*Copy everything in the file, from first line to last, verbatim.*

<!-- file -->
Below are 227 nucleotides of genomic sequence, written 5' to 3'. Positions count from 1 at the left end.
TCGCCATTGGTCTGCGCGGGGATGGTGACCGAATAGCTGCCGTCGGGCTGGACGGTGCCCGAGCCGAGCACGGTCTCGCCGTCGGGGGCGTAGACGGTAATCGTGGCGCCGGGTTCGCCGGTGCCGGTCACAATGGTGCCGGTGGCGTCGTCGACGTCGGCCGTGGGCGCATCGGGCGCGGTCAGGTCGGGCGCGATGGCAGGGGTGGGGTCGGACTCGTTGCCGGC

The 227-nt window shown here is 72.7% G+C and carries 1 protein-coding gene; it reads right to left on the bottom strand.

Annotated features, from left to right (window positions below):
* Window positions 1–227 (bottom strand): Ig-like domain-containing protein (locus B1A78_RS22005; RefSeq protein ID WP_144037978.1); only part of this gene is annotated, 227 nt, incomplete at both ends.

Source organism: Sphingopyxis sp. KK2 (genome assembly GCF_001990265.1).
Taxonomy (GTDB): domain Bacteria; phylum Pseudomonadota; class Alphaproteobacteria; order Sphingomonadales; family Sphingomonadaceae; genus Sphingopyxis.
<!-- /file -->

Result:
Below are 227 nucleotides of genomic sequence, written 5' to 3'. Positions count from 1 at the left end.
TCGCCATTGGTCTGCGCGGGGATGGTGACCGAATAGCTGCCGTCGGGCTGGACGGTGCCCGAGCCGAGCACGGTCTCGCCGTCGGGGGCGTAGACGGTAATCGTGGCGCCGGGTTCGCCGGTGCCGGTCACAATGGTGCCGGTGGCGTCGTCGACGTCGGCCGTGGGCGCATCGGGCGCGGTCAGGTCGGGCGCGATGGCAGGGGTGGGGTCGGACTCGTTGCCGGC

The 227-nt window shown here is 72.7% G+C and carries 1 protein-coding gene; it reads right to left on the bottom strand.

Annotated features, from left to right (window positions below):
* Window positions 1–227 (bottom strand): Ig-like domain-containing protein (locus B1A78_RS22005; RefSeq protein ID WP_144037978.1); only part of this gene is annotated, 227 nt, incomplete at both ends.

Source organism: Sphingopyxis sp. KK2 (genome assembly GCF_001990265.1).
Taxonomy (GTDB): domain Bacteria; phylum Pseudomonadota; class Alphaproteobacteria; order Sphingomonadales; family Sphingomonadaceae; genus Sphingopyxis.